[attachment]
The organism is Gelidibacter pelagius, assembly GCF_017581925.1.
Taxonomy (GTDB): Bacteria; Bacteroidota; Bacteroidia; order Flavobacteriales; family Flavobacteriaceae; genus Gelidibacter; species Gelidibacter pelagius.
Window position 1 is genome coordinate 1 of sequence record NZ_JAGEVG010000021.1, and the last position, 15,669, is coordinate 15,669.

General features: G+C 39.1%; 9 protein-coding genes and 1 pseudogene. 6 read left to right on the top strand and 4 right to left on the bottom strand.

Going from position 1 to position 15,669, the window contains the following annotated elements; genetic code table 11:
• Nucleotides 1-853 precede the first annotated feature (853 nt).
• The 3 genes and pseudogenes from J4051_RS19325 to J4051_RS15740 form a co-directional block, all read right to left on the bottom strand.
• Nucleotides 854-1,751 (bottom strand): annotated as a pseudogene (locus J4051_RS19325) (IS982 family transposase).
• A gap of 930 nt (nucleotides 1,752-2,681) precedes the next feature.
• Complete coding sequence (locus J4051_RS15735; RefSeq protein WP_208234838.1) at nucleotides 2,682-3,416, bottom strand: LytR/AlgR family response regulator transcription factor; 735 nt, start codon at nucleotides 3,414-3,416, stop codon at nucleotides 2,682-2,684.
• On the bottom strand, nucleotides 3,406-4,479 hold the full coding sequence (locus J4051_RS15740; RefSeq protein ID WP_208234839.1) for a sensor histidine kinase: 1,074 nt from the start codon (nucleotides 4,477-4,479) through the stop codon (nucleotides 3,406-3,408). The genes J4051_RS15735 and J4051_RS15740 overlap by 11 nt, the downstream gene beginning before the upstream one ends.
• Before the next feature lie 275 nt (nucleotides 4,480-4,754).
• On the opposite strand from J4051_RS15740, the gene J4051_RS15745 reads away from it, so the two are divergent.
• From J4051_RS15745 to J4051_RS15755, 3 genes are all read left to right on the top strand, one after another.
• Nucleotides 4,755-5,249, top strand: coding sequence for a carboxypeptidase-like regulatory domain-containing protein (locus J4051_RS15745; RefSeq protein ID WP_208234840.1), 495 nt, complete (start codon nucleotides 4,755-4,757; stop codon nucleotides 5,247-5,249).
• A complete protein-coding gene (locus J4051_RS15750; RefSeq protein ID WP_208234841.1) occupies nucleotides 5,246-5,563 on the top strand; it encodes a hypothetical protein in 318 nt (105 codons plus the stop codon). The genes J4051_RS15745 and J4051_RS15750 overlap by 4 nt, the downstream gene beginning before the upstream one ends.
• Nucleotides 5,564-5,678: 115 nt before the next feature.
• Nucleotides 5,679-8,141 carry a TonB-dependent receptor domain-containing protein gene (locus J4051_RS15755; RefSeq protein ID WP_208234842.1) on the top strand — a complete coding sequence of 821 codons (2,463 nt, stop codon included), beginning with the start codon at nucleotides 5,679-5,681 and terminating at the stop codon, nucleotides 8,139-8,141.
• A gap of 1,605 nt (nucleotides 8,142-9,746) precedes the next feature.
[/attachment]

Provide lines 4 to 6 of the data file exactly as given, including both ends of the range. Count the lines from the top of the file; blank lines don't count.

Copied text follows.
General features: G+C 39.1%; 9 protein-coding genes and 1 pseudogene. 6 read left to right on the top strand and 4 right to left on the bottom strand.

Going from position 1 to position 15,669, the window contains the following annotated elements; genetic code table 11:
• Nucleotides 1-853 precede the first annotated feature (853 nt).